All eyes were on Madrid for COP25, but the global community was largely dysfunctional, divided and distracted. Big polluters spent more time obstructing progress, while others such as Brazil and Australia looked for regressive loop holes. While the voice of Southern nations, indigenous peoples and youth was the loudest, it fell on deaf ears. There is a depressing conclusion: significant, coordinated climate adaptation finance for Africa and other developing countries is not going to materialize anytime soon.
While the African group of nations should continue to fight for climate finance at COP26 next November 9-19, in Glasgow Scotland, the reality will be that the United States is expected to officially withdraw from the Paris Accord on November 4, 2020; the United Kingdom will be struggling in post-Brexit mode; and Germany will be preparing for post-Merkel elections in 2021 – all of which provides plenty of space for Russia, Brazil, China and India to continue delaying tactics on emissions reduction.
So what can African countries do in the meantime? They can design and implement smart policies that addresses climate adaptation to the extent possible. Given that Africa accounts for so little of global emissions they can do little to mitigate the impacts, but rather can only adapt to them. This may include incentivizing changes in agricultural practices, mitigating investment against sea level rise, and protecting the most vulnerable. The African Center for Economic Transformation (ACET) is preparing its third in a series of African Transformation Reports, which will look at transformative policies for climate – as well as other complex issues such as innovation, demographics and integration. Global warming looks exceedingly likely to exceed two degrees Celsius, given the Intergovernmental Panel on Climate Change (IPCC’s) latest report. Even if it doesn’t, Africa can still expect a reduction of 10 percent in crop production and a 40-80 percent reduction in arable land by 2050. That would mean an estimated 43 million additional people could be pushed below the poverty line by 2030 as a result of climate change. The number of climate migrants could reach 86 million by 2050, compared to 40 million in South Asia.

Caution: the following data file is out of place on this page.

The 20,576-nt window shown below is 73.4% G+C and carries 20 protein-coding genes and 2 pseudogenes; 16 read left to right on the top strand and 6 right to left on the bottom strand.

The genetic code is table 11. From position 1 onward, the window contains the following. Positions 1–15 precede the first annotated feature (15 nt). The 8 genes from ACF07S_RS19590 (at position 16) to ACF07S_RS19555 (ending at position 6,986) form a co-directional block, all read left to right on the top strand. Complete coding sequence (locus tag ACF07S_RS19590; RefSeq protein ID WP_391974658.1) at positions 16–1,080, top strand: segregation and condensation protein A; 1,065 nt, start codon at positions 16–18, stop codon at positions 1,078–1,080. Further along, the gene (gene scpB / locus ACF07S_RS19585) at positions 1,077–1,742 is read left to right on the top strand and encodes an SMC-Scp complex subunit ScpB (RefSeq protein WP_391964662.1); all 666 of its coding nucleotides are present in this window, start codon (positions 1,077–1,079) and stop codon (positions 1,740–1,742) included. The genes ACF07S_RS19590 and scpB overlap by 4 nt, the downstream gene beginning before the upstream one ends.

Given these realities, policymakers need to think hard – but quickly – about policies that promote climate justice, i.e. safeguarding the rights of the most vulnerable people and sharing the burdens and benefits of climate change and its impact equitably and fairly. Africa has made exceptional gains in reducing poverty and must ensure policies are in place to retain that progress.
Additionally, governments need to invest in, and incentivize, climate smart agriculture.( This may in some instances include investing in technology and innovation, but can also be as simple as sharing data and information on agricultural management practices.
While the international community is largely failing to plan for large scale climate adaptation financing, the private sector can do so if the business environment, good governance and infrastructure is in place. In fact, governments can partner with the private sector in different parts of the value chain—production, post-harvest handling, processing, and marketing—where the business case for climate smart agriculture practices show potential to create farm-level incentives.
The global south has committed to bring robust climate plans to COP26, but it is not clear that COP26 will agree on a new global carbon market which could allow nations to adopt more rigorous objectives for reducing greenhouse gas emissions. Hence the global south – and Africa in particular – needs to move ahead with climate policy that protects the poor, leverages new technologies and approaches and incentivizes the private sector.
Rob Floyd is Director and Senior Advisor at ACET, heading the Washington DC office. He supports ACETs efforts to develop strategic partnerships, enhance its profile and deepen the ACET business model.